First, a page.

3,300 Cornish businesses ‘in distress’


The number of ailing businesses in Cornwall reached 3,294 in Q4 of 2022, according to the latest figures from Begbies Traynor’s ‘Red Flag Alert’, which monitors the financial health of British companies.

This represents a quarterly decrease of 1% in the number of struggling businesses in Cornwall, and an annual fall of 5%.

Despite the overall decrease, the data identified specific sector hotspots where businesses are particularly struggling.

According to the report, businesses in the hotels & accommodation sector are most affected, with a quarterly increase of 10% in the number of companies in significant financial distress. This was followed by automotive, which saw a quarterly jump of 7%.

Nationally, the latest Red Flag Alert research for Q4 2022 recorded 610,405 businesses in significant distress. Representing a 4% increase since Q4 2021 and 24% surge in significant distress levels compared to pre-Covid times in Q4 2019, the data highlights the intense strain an increasing number of companies are under as they are hit by rising labour and materials costs, increasing energy costs and an economy likely headed into recession.

The most recent County Court Judgements (CCJs), widely seen as a leading indicator of financial distress, are also climbing rapidly.

Nationally, there were 23,885 CCJs in the final quarter of 2022, a 52% rise in the level compared to the same period a year ago. Similarly, Winding Up Petitions, a much more serious legal action lodged by creditors, totalled 576 in the same period, a rise of 131% compared with 2021.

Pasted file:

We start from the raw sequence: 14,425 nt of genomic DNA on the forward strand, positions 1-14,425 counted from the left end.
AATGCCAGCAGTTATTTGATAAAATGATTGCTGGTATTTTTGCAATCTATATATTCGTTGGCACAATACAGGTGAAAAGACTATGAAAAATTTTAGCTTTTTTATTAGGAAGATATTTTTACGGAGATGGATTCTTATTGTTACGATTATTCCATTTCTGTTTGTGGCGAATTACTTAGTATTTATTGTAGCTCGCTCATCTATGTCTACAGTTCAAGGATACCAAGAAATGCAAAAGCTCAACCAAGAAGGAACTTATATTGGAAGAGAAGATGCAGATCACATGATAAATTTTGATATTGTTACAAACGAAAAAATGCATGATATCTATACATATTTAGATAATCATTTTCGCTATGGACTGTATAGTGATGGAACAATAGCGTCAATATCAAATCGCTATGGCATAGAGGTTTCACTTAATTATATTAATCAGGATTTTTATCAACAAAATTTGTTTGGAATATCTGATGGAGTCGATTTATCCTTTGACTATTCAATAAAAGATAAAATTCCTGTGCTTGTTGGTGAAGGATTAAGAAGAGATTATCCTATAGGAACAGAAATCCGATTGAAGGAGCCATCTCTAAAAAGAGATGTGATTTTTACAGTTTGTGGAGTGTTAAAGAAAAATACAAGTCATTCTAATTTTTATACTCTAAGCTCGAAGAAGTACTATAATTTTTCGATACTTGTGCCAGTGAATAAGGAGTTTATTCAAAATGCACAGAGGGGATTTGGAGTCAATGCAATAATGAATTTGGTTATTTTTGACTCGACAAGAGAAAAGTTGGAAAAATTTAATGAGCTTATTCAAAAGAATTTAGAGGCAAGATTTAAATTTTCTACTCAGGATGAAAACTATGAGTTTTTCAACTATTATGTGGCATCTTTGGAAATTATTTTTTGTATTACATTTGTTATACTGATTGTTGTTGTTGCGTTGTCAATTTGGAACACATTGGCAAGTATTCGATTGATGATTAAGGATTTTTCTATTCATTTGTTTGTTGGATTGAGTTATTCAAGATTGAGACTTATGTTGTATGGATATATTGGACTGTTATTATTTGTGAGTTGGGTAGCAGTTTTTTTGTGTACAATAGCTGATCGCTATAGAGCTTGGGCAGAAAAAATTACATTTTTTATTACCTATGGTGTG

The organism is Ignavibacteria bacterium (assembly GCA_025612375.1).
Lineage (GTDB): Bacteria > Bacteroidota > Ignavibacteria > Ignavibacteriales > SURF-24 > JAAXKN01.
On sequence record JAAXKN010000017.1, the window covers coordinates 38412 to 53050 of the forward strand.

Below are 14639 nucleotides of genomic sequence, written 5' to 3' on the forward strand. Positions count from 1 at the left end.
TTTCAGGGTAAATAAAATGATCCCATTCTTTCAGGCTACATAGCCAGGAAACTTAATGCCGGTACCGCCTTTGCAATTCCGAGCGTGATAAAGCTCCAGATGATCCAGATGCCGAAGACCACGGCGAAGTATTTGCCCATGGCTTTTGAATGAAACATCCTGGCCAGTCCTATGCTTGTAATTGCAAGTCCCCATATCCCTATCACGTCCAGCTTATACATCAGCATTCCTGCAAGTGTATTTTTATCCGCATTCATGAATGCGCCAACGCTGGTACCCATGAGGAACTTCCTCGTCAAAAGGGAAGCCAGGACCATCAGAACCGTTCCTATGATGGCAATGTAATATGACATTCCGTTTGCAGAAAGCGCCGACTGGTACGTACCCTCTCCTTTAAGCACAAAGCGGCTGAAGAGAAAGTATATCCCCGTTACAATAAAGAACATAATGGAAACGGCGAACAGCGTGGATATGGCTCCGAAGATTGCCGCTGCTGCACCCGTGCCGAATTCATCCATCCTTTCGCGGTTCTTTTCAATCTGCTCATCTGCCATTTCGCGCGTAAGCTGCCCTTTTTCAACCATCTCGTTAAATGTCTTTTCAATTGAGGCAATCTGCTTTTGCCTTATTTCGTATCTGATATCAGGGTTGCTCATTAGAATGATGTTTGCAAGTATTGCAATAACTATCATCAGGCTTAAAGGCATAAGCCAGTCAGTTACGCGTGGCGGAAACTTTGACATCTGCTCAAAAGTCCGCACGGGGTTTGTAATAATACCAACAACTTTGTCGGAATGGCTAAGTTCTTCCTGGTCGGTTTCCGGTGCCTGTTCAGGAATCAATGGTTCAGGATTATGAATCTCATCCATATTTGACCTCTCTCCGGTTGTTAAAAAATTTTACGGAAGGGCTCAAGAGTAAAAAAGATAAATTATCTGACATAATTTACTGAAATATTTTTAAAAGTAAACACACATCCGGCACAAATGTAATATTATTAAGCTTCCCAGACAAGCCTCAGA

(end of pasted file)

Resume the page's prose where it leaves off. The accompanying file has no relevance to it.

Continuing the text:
Commenting on the figures, Scott Kippax, partner at Begbies Traynor in Cornwall, said: “We came into 2022 hopeful that the pandemic was behind us, and better times were ahead, only for Russia’s invasion of Ukraine to unsettle the global economy, leading to spiralling inflation and soaring energy bills, and laying the foundations for what looks like a global recession.

“In the UK in particular, strike action is also piling on the pressure as staff struggle to get to work and customers stay away.

“Many of the companies captured by the Red Flag Alert are SMEs without the financial firepower larger enterprises have to fall back on. We should be applauding the directors of these smaller companies which make up the backbone of the UK’s economy for the incredible tenacity they have shown for so long.

“However, we’re taking calls from company bosses who are facing multiple challenges to keep their businesses afloat. They are dealing with a gloomy economic outlook with inflation at 40-year highs and interest rates at levels not seen for 14 years. As a result, more and more companies are starting to feel the burden of their debts, making directors question whether they can go on.”